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    January/May 2001


    Scientists at the Center for NanoTechnology (CNTech) have used the radiation from the SRC in a unique way for a new approach to next generation lithography. The Bright Peak Enhanced Phase Mask (BPEXPM) approach funded by DARPA uses the X-rays from the storage ring to demonstrate printing of 50 nm to 30 nm features that correspond to the years 2007 and 2011 in the International Technology Roadmap for Semiconductors. The new X-ray lithography approach truly opens the possibility for leapfrogging the Roadmap in the fabrication of microprocessor and low-density microcircuit applications. It also opens the field to higher-speed microwave communication devices.  The method is based on a new way to apply the principle of phase masks to enhance the intensity that is produced from a clear edge phase mask structure that can be fabricated with normal semiconductor processing. In the new development, both edges of the clear edge phase mask are coupled to produce an enhancement of the bright peak where the feature on the mask is larger by a factor of 5-6 than the feature that is printed on the wafer. For example, a 320 nm mask feature has been simulated and experimentally shown to print a 54 nm feature on the wafer at substantially larger gaps than conventionally used in X-ray lithography.



    As the physical size of the structures that can be fabricated with the best nanotechnology techniques approaches atomic dimensions, one expects quantum electronic effects to appear. For example, there have been predictions and observations of "magical" sizes of atomic clusters with closed electron shells. The analog of this effect in thin films are magical thicknesses which are related to standing electron waves (quantum well states) that match the thickness of the films. This connection is made in a recent article by Dah-an Luhand coworkers at the U. Illinois Urbana-Champaign and other institutions (Science 292, 11 May 2001. p. 1131).They are able to prepare atomically-perfect films of silver on fine iron whiskers and to measure the standing electron waves at the SRC by photoemission. Each number of atomic layers has a characteristic energy spectrum of quantum well states. When heating up the silver films gently, only the most stable configurations survive. In this case, the magic numbers are 2 and 5 atomic layers, in agreement with the numbers calculated from the quantum well states.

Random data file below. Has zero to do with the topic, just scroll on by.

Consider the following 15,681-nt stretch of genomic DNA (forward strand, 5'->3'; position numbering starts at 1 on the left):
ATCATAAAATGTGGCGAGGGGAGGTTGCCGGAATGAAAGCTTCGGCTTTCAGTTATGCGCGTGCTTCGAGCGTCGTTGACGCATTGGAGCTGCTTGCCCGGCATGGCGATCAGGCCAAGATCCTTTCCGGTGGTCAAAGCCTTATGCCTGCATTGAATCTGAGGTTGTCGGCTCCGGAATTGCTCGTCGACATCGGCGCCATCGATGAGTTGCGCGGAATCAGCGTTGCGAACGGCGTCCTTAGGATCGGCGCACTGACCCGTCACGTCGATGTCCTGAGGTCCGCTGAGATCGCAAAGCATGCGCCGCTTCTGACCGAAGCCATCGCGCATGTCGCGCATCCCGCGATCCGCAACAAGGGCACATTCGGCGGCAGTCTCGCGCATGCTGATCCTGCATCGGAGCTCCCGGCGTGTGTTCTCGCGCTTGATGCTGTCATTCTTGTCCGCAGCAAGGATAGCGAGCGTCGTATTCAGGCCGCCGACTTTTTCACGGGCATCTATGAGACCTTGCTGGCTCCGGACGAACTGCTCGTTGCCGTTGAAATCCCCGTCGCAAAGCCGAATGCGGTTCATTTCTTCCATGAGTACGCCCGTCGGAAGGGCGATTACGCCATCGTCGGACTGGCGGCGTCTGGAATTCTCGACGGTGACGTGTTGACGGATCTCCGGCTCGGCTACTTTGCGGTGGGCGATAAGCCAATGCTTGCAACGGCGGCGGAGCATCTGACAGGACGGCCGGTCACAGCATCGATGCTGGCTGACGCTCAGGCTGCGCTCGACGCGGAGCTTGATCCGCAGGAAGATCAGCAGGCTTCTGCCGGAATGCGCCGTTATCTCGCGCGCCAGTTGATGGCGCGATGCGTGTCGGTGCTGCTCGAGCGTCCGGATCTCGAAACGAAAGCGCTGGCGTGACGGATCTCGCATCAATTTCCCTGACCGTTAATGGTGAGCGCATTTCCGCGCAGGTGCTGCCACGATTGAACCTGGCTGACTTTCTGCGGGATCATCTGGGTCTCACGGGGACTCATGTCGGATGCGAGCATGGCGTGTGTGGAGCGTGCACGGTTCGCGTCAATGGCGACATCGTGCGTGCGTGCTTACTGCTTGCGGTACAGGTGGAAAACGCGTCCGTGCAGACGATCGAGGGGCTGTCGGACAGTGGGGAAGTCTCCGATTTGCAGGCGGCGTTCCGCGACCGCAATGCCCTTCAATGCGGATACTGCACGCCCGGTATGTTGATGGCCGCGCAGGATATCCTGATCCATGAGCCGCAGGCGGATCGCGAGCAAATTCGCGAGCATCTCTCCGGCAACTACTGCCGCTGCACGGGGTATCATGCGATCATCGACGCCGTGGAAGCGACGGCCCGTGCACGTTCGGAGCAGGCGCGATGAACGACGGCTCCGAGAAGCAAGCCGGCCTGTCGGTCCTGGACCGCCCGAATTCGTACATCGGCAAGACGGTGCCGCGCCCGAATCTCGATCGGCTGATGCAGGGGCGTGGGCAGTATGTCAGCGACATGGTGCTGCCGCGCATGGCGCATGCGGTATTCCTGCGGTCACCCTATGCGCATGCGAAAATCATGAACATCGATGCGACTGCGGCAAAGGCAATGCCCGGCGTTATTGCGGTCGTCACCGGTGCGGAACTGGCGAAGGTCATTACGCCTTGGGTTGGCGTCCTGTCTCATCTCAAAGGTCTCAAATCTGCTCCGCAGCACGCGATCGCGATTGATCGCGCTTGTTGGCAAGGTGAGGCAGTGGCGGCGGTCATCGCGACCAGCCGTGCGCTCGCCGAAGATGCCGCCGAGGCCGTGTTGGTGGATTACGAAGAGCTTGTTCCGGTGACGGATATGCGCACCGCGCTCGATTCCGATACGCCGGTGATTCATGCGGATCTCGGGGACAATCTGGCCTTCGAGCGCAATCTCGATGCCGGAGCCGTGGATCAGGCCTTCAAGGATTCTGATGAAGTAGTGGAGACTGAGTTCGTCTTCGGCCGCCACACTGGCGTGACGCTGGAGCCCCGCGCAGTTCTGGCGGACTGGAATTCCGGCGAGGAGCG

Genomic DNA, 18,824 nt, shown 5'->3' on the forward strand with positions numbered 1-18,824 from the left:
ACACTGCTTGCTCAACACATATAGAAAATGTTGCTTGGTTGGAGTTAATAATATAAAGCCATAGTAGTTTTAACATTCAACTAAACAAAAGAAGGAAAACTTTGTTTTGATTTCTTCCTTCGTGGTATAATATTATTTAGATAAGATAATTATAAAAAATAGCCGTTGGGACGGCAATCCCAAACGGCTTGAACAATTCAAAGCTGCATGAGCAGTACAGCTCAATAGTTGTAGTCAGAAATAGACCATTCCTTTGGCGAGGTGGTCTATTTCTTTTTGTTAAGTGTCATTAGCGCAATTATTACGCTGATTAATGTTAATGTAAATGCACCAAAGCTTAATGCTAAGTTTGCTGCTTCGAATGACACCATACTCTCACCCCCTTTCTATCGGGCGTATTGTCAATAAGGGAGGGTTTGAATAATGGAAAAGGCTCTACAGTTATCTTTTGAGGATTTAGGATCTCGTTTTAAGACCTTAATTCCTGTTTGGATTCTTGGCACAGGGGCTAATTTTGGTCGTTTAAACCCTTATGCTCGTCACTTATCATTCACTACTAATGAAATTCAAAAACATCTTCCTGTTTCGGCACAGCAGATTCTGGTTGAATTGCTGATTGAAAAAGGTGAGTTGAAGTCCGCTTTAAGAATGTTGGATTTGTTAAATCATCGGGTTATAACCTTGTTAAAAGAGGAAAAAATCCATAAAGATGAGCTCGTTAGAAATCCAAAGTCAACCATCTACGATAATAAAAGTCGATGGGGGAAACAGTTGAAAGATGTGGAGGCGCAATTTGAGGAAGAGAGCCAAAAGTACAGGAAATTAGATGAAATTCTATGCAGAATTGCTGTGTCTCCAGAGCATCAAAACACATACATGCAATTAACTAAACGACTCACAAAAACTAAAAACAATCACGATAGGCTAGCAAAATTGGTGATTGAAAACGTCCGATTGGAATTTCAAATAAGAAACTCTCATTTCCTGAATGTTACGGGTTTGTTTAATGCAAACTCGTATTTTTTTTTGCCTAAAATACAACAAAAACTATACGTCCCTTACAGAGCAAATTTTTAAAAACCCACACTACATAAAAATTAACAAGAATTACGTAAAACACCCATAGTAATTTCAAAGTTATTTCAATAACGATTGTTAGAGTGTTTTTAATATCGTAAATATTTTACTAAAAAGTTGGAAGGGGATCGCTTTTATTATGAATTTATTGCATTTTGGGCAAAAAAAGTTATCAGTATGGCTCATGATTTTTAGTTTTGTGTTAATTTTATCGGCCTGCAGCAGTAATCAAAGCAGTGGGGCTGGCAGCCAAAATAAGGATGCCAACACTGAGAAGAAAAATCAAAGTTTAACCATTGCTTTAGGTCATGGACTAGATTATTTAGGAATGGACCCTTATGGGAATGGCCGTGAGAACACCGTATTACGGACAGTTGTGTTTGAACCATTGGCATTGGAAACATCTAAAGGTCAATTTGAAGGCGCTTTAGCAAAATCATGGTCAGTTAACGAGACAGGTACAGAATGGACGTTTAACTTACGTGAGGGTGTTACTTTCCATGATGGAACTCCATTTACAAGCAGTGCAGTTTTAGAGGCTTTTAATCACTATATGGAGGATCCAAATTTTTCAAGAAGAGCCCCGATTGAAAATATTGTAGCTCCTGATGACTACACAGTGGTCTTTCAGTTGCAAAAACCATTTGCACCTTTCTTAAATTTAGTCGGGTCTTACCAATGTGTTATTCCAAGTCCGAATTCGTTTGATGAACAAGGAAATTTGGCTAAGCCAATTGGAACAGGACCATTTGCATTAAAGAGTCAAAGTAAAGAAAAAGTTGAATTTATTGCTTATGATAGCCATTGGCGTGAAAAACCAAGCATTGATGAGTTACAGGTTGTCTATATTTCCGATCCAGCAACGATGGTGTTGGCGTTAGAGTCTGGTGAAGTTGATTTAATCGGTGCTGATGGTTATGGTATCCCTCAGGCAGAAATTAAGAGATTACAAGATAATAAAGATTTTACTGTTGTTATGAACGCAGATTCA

Gelsomina "pupa" De Stasio of the UW-Madison has been pursuing a cure for brain cancer (glioblastoma), a particularly nasty type of cancer that regrows extremely quickly, even if only a few cancer cells remain after surgery. Gadolinium neutron capture therapy (GdNCT) is a non-invasive experimental therapy for brain cancer, never tested on human or animal cases. It is based on two steps: first the patient is intravenously injected with a benign tumor-seeking gadolinium compound; second, the patient's brain is exposed to thermal neutrons, which induce a nuclear reaction that damages the DNA of the tumor cells and kills them. This idea works only if the gadolinium can be selectively adsorbed by the nuclei of the tumor cells and not by nearby healthy tissue. That has been the big question, and unsuccessful attempts with a similar therapy based on boron have cast doubt on its feasibility.  In a recent article (Cancer Research 61, 4272, May 15, 2001) she teams up with radiobiologists and medical doctors to show that a special, gadolinium-containing compound penetrates the plasma membrane and accumulates in cell nuclei. Previous MRI work had shown the selective uptake in cancer cells over normal cells.  Her photoelectron microscope at the SRC was instrumental in finding how the gadolinium is distributed inside a cell.